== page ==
There is a general lack of love for the Word of God in Russian civilization. Russian literature emerged after Peter I the Great as a global cultural phenomenon. Prior to that there had been practically no literature independent from the Church. In a secular sense, it appeared after Peter the Great and very quickly became the opposite of the Church writings. People did not read the Bible and did not consider it necessary to read it. They believed that they should read Lafontaine and Moliere, go to the theater, and listen to music. But the Bible was regarded as something big, complex and incomprehensible. The secular trend in society, including literature, music and theater, initially acted as an antithesis to Church Biblical culture. Then, since the soul of every person who is in love with something strives for comprehensive and detailed knowledge of the object of love, our literary scholars began to study literature with the persistence, immersion into details, and philosophical coverage, as a rabbi studies the Torah his entire life. If you ask, for example, Pushkin scholars what they know about Pushkin, they will tell you about his life minute by minute. Gradually, Russian literature became self-sufficient and interesting, and then it began to bring people back to the Bible and God. Russian literature walked this path for about 300 years. When Stalin published Pushkin’s complete works in the 1930s, the best people in the Russian diaspora said that Russia had just been saved. Today we already have “Orthodoxy and Russian Literature” courses, which explain Biblical motifs in literary characters’ attitudes and behavior. Today we cannot view Russian literature in any other way than in the context of Biblical world history. However, at first it was anti-Church, then it was studied instead of the Bible, and then it began to bring everyone to Christ. And now we admire not only the Bible, but also the architecture of Orthodox churches, which were built 300–500 years ago under inhuman conditions. Once you enter such churches, you want to bow down. So Russia is a country of paradoxes.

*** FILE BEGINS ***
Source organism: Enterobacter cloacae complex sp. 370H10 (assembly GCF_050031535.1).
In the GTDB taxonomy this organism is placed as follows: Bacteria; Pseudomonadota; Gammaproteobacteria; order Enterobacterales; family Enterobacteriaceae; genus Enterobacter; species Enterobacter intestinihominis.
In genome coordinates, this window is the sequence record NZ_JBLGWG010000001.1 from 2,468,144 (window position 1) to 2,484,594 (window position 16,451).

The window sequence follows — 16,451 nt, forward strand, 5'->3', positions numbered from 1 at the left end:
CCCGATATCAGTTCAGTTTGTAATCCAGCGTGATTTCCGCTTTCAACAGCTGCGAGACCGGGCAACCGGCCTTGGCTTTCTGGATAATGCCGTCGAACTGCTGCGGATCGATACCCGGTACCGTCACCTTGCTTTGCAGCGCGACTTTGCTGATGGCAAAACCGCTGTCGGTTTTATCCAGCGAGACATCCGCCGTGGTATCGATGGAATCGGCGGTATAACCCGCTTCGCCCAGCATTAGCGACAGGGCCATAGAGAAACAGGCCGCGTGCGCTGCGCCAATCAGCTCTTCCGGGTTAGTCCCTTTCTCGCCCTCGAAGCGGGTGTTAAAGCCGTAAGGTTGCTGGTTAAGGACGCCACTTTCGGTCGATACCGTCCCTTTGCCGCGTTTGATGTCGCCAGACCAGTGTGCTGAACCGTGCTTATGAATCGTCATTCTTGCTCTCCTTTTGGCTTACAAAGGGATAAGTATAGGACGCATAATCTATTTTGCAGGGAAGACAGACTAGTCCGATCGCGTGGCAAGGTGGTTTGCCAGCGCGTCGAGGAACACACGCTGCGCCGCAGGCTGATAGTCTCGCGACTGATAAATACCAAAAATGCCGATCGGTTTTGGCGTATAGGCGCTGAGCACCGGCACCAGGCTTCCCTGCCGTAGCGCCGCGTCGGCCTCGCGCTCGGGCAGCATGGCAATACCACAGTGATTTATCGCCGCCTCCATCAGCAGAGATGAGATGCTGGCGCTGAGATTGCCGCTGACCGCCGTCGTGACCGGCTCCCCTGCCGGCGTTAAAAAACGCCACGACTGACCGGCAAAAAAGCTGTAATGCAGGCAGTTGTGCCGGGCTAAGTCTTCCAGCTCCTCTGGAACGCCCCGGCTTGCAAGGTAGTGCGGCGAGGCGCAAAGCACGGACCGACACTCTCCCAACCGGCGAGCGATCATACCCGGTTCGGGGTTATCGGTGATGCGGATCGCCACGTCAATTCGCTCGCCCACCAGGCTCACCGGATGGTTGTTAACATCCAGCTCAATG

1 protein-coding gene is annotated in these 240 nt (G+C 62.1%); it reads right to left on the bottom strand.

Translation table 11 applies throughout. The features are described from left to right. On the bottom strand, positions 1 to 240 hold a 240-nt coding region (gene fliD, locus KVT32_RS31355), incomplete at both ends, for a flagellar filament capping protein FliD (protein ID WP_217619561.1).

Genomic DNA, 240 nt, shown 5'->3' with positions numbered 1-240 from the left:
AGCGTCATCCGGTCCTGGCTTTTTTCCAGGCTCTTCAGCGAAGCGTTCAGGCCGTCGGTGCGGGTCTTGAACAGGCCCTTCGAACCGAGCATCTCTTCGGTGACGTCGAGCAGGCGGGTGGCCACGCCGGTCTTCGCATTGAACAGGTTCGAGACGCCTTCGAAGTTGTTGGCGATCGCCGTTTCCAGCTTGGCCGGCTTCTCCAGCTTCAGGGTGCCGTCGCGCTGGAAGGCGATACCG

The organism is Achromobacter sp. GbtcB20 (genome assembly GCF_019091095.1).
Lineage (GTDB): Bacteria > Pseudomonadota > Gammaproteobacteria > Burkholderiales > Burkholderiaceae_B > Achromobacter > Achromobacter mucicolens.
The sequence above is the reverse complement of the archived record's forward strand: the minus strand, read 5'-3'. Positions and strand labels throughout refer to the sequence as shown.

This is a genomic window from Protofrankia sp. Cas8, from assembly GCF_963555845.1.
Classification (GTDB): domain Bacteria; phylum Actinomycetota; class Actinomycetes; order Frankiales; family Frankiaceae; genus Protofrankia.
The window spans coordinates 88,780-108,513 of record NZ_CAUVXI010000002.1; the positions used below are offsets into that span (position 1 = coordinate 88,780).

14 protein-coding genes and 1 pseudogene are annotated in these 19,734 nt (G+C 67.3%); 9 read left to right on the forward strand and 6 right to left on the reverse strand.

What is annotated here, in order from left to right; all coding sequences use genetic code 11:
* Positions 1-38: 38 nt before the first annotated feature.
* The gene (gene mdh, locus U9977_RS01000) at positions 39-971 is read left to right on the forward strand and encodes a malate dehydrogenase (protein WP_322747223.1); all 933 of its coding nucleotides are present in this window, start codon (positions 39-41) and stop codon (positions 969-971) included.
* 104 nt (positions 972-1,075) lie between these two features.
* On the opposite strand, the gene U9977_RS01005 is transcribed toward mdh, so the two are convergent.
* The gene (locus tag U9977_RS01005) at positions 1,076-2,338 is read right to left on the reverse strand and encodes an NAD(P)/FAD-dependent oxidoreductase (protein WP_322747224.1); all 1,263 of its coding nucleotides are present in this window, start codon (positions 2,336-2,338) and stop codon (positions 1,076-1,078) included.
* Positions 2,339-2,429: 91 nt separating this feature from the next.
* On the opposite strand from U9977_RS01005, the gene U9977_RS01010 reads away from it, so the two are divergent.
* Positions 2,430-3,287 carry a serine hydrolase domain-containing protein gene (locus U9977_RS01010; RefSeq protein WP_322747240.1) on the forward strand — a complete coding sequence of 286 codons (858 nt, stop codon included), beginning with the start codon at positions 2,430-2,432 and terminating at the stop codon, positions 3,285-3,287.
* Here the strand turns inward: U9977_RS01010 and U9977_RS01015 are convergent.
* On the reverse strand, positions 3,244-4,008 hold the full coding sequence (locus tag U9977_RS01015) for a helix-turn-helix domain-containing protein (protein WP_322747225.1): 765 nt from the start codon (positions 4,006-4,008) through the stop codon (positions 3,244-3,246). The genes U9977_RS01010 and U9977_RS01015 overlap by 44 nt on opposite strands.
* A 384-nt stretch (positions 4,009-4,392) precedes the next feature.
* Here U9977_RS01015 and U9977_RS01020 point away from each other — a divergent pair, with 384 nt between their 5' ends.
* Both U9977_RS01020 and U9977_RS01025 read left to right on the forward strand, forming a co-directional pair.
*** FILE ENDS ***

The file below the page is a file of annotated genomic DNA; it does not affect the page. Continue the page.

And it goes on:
Dormition Cathedral, Vladimir. St. Andrei Rublev
Undoubtedly, each nation has its own traits, similar to the personality traits of individuals. It depends on history. There is an expression: “a zone of risky agriculture”. If a person works hard on the land but does not reap a good harvest and has no guarantee there will be a harvest next year, he does not have the motivation that an Egyptian peasant has (every time the Nile floods, he harvests his crop). There are many factors that shape a personality. Religion, nature and history are of great importance. As a result, we often act not as we want, but as we are forced. Our people are no worse and no better than others. I would caution against thinking that we are the best in the universe. Pride will give place to shame. We are experiencing the same human tragedy.
Thinking in Biblical terms, we should understand that all people on earth experience Adam’s tragedy of losing Paradise and anticipation of Heavenly Jerusalem. In this sense, any Latin American, Aleut or Egyptian is close to us. True, they are different from us in appearance, habits and traditions, but we all experience the same tragedy. As a collective Adam, we experience the same trouble—the loss of Paradise and the desire to return to it. On this path the Lord Jesus Christ came to Adam: It is our communion, intimacy with and clinging to Jesus Christ. People believed that science would save us, but they have realized that this is not the case, especially after the coronavirus pandemic. Science is powerless to give happiness to man, although in the nineteenth century the whole world believed that science would give us happiness.